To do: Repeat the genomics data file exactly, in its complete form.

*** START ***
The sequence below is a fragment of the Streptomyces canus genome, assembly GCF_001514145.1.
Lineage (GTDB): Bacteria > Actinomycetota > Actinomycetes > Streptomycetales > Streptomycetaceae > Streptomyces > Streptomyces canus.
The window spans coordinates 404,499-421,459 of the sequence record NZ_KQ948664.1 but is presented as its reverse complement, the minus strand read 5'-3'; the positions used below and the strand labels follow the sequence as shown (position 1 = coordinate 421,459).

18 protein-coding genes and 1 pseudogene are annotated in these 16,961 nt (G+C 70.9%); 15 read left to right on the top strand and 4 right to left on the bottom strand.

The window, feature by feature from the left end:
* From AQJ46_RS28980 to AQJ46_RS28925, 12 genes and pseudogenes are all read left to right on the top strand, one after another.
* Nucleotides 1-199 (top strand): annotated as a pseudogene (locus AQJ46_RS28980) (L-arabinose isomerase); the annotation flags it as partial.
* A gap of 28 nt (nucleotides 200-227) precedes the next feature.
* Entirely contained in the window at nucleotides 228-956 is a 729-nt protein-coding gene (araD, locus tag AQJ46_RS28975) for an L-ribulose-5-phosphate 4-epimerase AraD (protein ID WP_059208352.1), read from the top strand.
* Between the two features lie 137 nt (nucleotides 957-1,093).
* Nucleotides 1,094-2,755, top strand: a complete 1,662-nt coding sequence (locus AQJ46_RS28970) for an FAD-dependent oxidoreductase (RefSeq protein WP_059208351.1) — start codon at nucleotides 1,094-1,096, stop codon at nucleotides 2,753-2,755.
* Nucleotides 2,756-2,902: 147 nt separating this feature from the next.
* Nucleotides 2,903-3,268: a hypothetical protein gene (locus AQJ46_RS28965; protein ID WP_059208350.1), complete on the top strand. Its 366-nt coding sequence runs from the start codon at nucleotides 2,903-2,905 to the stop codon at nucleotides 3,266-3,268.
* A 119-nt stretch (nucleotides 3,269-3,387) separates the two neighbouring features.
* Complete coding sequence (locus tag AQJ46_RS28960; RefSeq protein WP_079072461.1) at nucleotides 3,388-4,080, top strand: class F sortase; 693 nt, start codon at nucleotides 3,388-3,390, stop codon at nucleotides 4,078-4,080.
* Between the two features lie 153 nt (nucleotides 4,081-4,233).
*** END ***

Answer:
The sequence below is a fragment of the Streptomyces canus genome, assembly GCF_001514145.1.
Lineage (GTDB): Bacteria > Actinomycetota > Actinomycetes > Streptomycetales > Streptomycetaceae > Streptomyces > Streptomyces canus.
The window spans coordinates 404,499-421,459 of the sequence record NZ_KQ948664.1 but is presented as its reverse complement, the minus strand read 5'-3'; the positions used below and the strand labels follow the sequence as shown (position 1 = coordinate 421,459).

18 protein-coding genes and 1 pseudogene are annotated in these 16,961 nt (G+C 70.9%); 15 read left to right on the top strand and 4 right to left on the bottom strand.

The window, feature by feature from the left end:
* From AQJ46_RS28980 to AQJ46_RS28925, 12 genes and pseudogenes are all read left to right on the top strand, one after another.
* Nucleotides 1-199 (top strand): annotated as a pseudogene (locus AQJ46_RS28980) (L-arabinose isomerase); the annotation flags it as partial.
* A gap of 28 nt (nucleotides 200-227) precedes the next feature.
* Entirely contained in the window at nucleotides 228-956 is a 729-nt protein-coding gene (araD, locus tag AQJ46_RS28975) for an L-ribulose-5-phosphate 4-epimerase AraD (protein ID WP_059208352.1), read from the top strand.
* Between the two features lie 137 nt (nucleotides 957-1,093).
* Nucleotides 1,094-2,755, top strand: a complete 1,662-nt coding sequence (locus AQJ46_RS28970) for an FAD-dependent oxidoreductase (RefSeq protein WP_059208351.1) — start codon at nucleotides 1,094-1,096, stop codon at nucleotides 2,753-2,755.
* Nucleotides 2,756-2,902: 147 nt separating this feature from the next.
* Nucleotides 2,903-3,268: a hypothetical protein gene (locus AQJ46_RS28965; protein ID WP_059208350.1), complete on the top strand. Its 366-nt coding sequence runs from the start codon at nucleotides 2,903-2,905 to the stop codon at nucleotides 3,266-3,268.
* A 119-nt stretch (nucleotides 3,269-3,387) separates the two neighbouring features.
* Complete coding sequence (locus tag AQJ46_RS28960; RefSeq protein WP_079072461.1) at nucleotides 3,388-4,080, top strand: class F sortase; 693 nt, start codon at nucleotides 3,388-3,390, stop codon at nucleotides 4,078-4,080.
* Between the two features lie 153 nt (nucleotides 4,081-4,233).